Archive for October, 2007|Monthly archive page
One of the hardest things about working through problems with some of our customers is the fact that since I work here at the QNX mothership office I have full and complete visibility into all source from our products … and they do not. This of course means that I can almost always come out looking like a hero since for any hard question a customer has about how something works (or appear not to as the case may be) I can generally root through the source repository, figure out what is going on and explain it back to them.
It is nice to be a hero … but sometimes things just get lost in translation.
Since it used to be that I couldn’t just share the code with the customer’s engineers, we spend a lot of time going back and forth discussing topics in the “abstract” until I can paint enough of a mental picture for them about a particular implementation of technology. By the time that they understand what to do about the problem they are facing, I’ve pretty much given them a tour through our code. Kind of a waste of time considering that most of the software developers I end up working with can read through a blob of C, C++ or Java code just as easily as a paperback novel.
This is why I think that Foundry27 is an awesome idea. We are working to get to the point where for nearly all of the Neutrino technology that has been developed, I’ll be able to talk customers through a problem and bring them right into the guts of the code during the explanation. It is going to take some time to get all of that source out, but we have already pushed out the C library source code and the kernel/process manager code and that represents quite a bit of important glue bits that help you understand how to get the most out of your applications.
Even better than the fact that the source is being published, is the fact that the different development teams within QNX are starting to take on much more active public roles themselves and helping others to interpret and navigate through the source code. If you missed it, you should really check out the webinar that Colin and Sebastien presented as a bit of a guided tour through some of the source code included in the QNX Operating System project. Also we’ve got most of the kernel developers (and a large number of other QNX developers) online now and monitoring the forums so there is lots of good information flowing around.
Next up on the source release roadmap is the networking stack and driver source and I’m also going to see if I can get a set of missing OS utilities out the door as well before Christmas!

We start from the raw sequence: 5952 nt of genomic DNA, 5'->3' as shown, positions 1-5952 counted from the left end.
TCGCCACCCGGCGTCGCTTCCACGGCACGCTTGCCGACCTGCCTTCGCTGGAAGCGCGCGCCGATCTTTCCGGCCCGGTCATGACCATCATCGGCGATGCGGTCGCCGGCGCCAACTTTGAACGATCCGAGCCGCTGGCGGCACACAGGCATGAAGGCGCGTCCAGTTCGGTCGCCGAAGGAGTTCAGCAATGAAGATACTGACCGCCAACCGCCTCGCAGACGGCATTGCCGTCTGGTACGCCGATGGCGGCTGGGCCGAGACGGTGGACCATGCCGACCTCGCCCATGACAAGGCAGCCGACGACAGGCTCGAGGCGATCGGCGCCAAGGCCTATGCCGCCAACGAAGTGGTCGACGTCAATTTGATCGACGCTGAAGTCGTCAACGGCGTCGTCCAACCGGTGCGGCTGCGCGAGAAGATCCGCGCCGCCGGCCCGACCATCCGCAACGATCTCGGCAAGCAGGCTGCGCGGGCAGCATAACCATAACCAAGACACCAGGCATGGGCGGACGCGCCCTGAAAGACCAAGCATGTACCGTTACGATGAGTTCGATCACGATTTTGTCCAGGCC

Dan posted recently on his blog about implementing an unblock handler in one of our media servers. Unblock handling is tricky and it can take a bit of fiddling to get an implementation that makes the appropriate trade off between unblock response time and the complexity of implementation. In this case a significant customer needed the work done in short order so it was done.
The funny thing is that a few days later the customer was then starting to get all sort of spurious errors in their system. Normally this isn’t a challenge to track down, but in this case the system was tightly coupled and composed of hundreds of threads with tens of processes and close to a dozen active interrupts. There was enough other system activity going on that a small failure in one path took a long time to ripple through to a point where the error was noticeable. The gut feeling was that some part of the client software was being unblocked as a result of the recent server unblock changes and the client wasn’t ready to deal with the consequences.
… but we needed to prove it …
The good news is that the system was running the instrumented kernel and we could take some traces and take a look at the entire system, so traces we took and then we loaded them into the System Profiler.
The question was, how can we quickly check and see if the unblock behaviour is at fault? Well the first thing to do is to see if there is any unblock activity in the log. This is easily accomplished with using the Trace Search capability, Search > Search… (or CTRL+H for the keyboard addicts). Click Add to create a new search condition. The condition we want to look for is the Communication class events with the code of Unblock Pulse. This will pull up all of the unblock pulses generated in the trace. In this case we didn’t have very many to consider:
We could have gone through and taken a look at each instance, but in this case we knew that we had just put the unblock handling code into the mme server. The unblock pulse event contains the name of the target process, so we could take a look specifically to see if we had targeted our server. We can do this by going back into the Trace Search and either editing the existing condition or creating a new condition. We will still specify the Communication class and the Unblock Pulse event, but this time we will also add in a specific search for instances where the processdata is equal to the mme server.
Now when we run the search BINGO!we get just one single hit. From this point it is easy now to look at the Timeline editor pane and track the behaviour of the client process and thread that the mme unblocks and what happens after the unblock (bad things it turns out).
Also, with the system trace we can take a look at the specific cause of the signal. It turns out in this case that there was a timer firing a signal that got dropped on the thread which caused it to unblock. This in turn exposed a general flaw in the customer’s design since they were running a multi-threaded application where any thread could have potentially been blasted by this signal instead of the process having a dedicated signal handling thread.
Hopefully this quick example gives you some more ideas how you can effectively navigate through the instrumentation trace files, Trace Search is a powerful tool.